Detection of nova M31N 2007-07c with Swift UVOT in the UVW2 filter
ATel #1149; W. Pietsch (Max Planck Institut f. extraterr. Physik Garching MPE, Germany), G. Sala (MPE), F. Haberl (MPE), J. Greiner (MPE)
on 20 Jul 2007; 14:36 UT
Credential Certification: Wolfgang Pietsch (firstname.lastname@example.org)
Subjects: Ultra-Violet, X-ray, Nova
An optical nova was detected in M31 (M31N 2007-7c, ATEL #1146) on 2007 July 19.00741 in the R
band when its brightness was still rising. During the Swift XRT and UVOT observations of nova M31N 2006-11a performed from 2007 July 12 to 18 the new nova was also in the field of view. While during
UVOT observations with the UVW2 filter on 2007 July 12 no source was visible at the position of the new nova (5 sigma upper limit of 19.6 mag or 1.08 x 10^-16 erg/s/cm^2/A), the nova was detected with a significance of more than 20 sigma in two Swift UVOT UVW2 images (1600 s and 1200 s exposure) centered on 2007 July 18.888 and 18.953. Its brightness was 17.68 +/- 0.05 mag (6.54 +/- 0.31 x 10^-16 erg/s/cm^2/A). There was no significant change in brightness between the two exposures on July 18. The nova was brighter in UVW2 by about a factor of 20 than nova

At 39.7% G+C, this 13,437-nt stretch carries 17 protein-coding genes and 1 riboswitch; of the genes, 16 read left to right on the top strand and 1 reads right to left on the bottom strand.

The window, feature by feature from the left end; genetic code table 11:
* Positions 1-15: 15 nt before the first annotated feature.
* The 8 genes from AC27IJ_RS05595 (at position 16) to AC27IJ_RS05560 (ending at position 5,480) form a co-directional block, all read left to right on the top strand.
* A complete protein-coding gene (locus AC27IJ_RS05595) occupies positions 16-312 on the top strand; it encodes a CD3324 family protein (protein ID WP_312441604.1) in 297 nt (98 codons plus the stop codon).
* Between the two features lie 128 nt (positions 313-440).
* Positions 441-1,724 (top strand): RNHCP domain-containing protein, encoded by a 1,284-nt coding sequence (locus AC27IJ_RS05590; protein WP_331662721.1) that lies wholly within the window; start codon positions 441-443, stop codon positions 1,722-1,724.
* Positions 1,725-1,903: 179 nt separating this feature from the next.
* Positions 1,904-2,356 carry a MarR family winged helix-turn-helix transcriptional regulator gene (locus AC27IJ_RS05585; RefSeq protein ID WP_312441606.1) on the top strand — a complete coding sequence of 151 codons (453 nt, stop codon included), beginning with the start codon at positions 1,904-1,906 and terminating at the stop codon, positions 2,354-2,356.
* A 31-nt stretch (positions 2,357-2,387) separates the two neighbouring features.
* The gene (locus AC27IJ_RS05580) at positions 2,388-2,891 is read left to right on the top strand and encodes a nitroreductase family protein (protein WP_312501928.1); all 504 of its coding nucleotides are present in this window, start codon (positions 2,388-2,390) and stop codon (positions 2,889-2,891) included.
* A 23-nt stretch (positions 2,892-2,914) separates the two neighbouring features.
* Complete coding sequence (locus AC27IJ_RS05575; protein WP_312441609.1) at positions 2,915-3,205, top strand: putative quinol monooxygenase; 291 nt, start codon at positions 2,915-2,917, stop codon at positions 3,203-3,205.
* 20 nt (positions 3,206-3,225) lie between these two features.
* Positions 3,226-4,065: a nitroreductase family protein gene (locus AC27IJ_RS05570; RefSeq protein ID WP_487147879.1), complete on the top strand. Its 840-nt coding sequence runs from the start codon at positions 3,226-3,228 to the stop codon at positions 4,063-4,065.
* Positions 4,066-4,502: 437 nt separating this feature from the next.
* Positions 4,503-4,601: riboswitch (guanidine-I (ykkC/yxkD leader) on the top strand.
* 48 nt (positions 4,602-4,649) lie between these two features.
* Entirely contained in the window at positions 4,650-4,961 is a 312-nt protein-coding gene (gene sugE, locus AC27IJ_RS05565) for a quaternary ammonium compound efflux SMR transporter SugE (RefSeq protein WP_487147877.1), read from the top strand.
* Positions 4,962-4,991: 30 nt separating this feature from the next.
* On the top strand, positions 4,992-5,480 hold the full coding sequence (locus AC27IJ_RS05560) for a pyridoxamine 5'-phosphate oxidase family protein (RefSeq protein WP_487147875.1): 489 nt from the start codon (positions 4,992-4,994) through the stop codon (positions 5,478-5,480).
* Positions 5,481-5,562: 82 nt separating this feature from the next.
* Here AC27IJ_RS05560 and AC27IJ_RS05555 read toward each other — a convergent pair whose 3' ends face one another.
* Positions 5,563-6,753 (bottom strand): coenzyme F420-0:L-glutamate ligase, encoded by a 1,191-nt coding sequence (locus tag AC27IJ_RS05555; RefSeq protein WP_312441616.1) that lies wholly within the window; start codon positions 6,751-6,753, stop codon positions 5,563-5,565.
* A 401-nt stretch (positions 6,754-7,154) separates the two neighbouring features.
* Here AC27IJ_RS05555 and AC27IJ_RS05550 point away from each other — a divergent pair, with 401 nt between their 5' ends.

M31N 2006-11a in June 2007 (ATEL #1116). The Swift UV detection of the nova is 2.8 h before the first reported detection of the nova in the optical (ATEL #1146).
No source is detected at the position of the nova in the corresponding XRT data.
The maximum in UV emission of classical novae is usually reached after the optical maximum, during the constant bolometric phase, when the ejecta becomes optically thin and the photosphere recedes to inner and hotter layers. This prompt UV emission detected in nova M31N 2007-07c before the
optical maximum may correspond to the first phases of expansion of the ejecta. After that the "iron curtain stage" may follow, and the recombination of low ionized species (mainly Fe and other metals) will increase the opacity. This would move the maximum of emission into the optical band. Further monitoring in UV is urgently needed to follow the UV light curve during the constant bolometric phase where the UV brightness may rise again after a drop.
We would like to thank the Swift Team for making these observations possible, in particular N. Gehrels, the duty scientists as well as the science planners.